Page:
CAMBODIA: Chinese Dams Challenge Western Development MonopolyEnglish, Headlines, IBSA, South-South Monday, January 10th, 2011
By Marwaan Macan-Markar
BANGKOK, Jan 10, 2011 (IPS) – A steady rise of new dams in Cambodia is becoming a platform for the country’s prime minister to showcase where the Southeast Asian kingdom’s ties with China – a late arrival among Cambodia’s foreign aid and development partners – is headed.
“The hydropower dam is just one of the numerous achievements under the cooperation between Cambodia and China,” Premier Hun Sen said in December at a ceremony in a remote South-western province of the country where the 338 megawatt Russei Chrum Krom hydropower dam is being built.
This 500-million-U.S.-dollar dam – being built by the Huadian Corp., one of China’s biggest state-owned power companies – is the largest of five Chinese dams under construction in energy-poor Cambodia, where only a fifth of the population of nearly 14.5 million have access to electricity.
Chinese companies are already carrying out feasibility studies for four more dams to be built, say environmentalists and grassroots activists worried about what such future hydropower projects portend.
“China plays a very important role in investment and development in Cambodia. But it should take account of the importance of EIAs [environmental impact assessments] and SIAs [social impact assessments],” Chhith Sam Ath, executive director of the NGO Forum on Cambodia, said during a telephone interview from Phnom Penh, where his grassroots network for local non-governmental organisations (NGOs) is based. “At times the EIA process is not open to the public and there is little time to comment,” Ath told IPS.
Global environmental lobbies, such as the U.S.-based International Rivers (IR), confirmed to IPS that a full EIA for the Kamchay Dam has still not been completed four years after construction began. “Within the EIA process, the Chinese companies have not pursued best practices,” says Ame Trandem, a Southeast Asia campaigner for IR. “Public participation is limited or there is no participation. And the developer has not looked at alternatives.”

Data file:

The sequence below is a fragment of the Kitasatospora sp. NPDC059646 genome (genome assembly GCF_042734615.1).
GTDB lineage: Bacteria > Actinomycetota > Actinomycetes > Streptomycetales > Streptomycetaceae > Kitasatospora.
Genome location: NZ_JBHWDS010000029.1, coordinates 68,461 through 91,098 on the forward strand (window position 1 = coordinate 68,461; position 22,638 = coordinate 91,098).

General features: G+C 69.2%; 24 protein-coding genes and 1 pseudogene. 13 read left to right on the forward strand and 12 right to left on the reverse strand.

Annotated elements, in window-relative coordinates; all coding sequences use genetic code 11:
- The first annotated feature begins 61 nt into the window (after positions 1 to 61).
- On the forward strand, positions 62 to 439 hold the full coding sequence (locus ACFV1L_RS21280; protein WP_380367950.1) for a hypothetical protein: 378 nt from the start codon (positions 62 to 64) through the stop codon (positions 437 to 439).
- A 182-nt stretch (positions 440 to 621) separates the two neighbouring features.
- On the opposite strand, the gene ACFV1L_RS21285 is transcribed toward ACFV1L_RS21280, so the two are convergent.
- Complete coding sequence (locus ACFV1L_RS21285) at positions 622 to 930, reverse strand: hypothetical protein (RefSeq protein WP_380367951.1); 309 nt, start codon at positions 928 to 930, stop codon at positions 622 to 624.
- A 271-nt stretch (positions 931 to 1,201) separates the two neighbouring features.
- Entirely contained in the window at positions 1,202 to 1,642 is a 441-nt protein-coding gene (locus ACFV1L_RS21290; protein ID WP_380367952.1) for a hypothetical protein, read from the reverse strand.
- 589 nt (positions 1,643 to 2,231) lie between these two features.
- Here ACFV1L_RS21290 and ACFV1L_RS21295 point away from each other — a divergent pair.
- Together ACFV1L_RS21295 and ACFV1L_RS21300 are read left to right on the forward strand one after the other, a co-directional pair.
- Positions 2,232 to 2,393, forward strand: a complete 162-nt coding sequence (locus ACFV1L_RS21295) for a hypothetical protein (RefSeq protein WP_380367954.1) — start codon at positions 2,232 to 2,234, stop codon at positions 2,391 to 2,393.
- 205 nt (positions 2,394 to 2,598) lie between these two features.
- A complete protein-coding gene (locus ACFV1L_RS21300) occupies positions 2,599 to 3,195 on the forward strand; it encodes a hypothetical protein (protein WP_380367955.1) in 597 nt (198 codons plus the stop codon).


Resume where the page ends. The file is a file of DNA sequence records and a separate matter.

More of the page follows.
The Kamchay Dam is located “within Bokor National Park and will flood two thousand hectares of protected forest,” notes IR in a study, titled ‘Cambodia’s hydropower development and China’s involvement’.
But Hun Sen leaves little room for such criticism levelled by environmentalists toward China. “Is there any development that happens without an impact on the environment and natural resources? Please give us a proper answer,” the region’s longest-serving leader said in a broadside fired at green groups during the December ceremony for the Russei Chrum Krom Dam.
For their part, some Chinese funders of development projects in Cambodia have begun to engage with local activists – worried at the price a country still recovering from two decades of civil war and the Khmer Rouge genocidal regime has to pay now that China’s footprint is expanding.
“I told a delegation of Chinese at a meeting last month that there were few EIA being done for Chinese projects,” Meas Nee, a Cambodian social development researcher, told IPS in a telephone interview. “And even when done and it looks good on paper, there are flaws because they have not been done properly.”
“The prime minister always praises Chinese support and the government prefers economic assistance from China because it comes with no conditions, unlike aid from the western donors,” Nee says.
In fact, Hun Sen’s ability to play his newfound economic support from China against the country’s long-standing development partners from the west has highlighted their contrasting aid and development practices.
Till 2006, when China stepped in to help Cambodia, the aid and development agenda had been dominated by the countries that were part of a pro-free market, pro-western Washington Consensus. They entered a war-ravaged country after the 1991 peace accord to help rebuild the country.
In mid-2010, western donors assured Cambodia 1.1 billion U.S. dollars in aid – up from the previous year’s 950 million dollars.
Such largess has come despite the Cambodian government falling short of standards the western governments were pushing for – ranging from “good governance”, better laws and reducing corruption to strengthening fundamental rights.
But China – which has gone from having only 45 million U.S. dollars in investments in Cambodia in 2003 to signing 14 deals worth 850 million dollars in Dec. 2009 – challenged the western donors’ monopoly in the country by “dealing directly with the political decision makers only,” says Shalmali Guttal, senior researcher at Focus on the Global South, a Bangkok- based regional think tank.
China is enjoy an edge over the west through its ‘no-policy-conditions’ approach, said Guttal, noting also that China did not follow the western donors route of pushing for Cambodian NGOs to monitor the aid process. (END)
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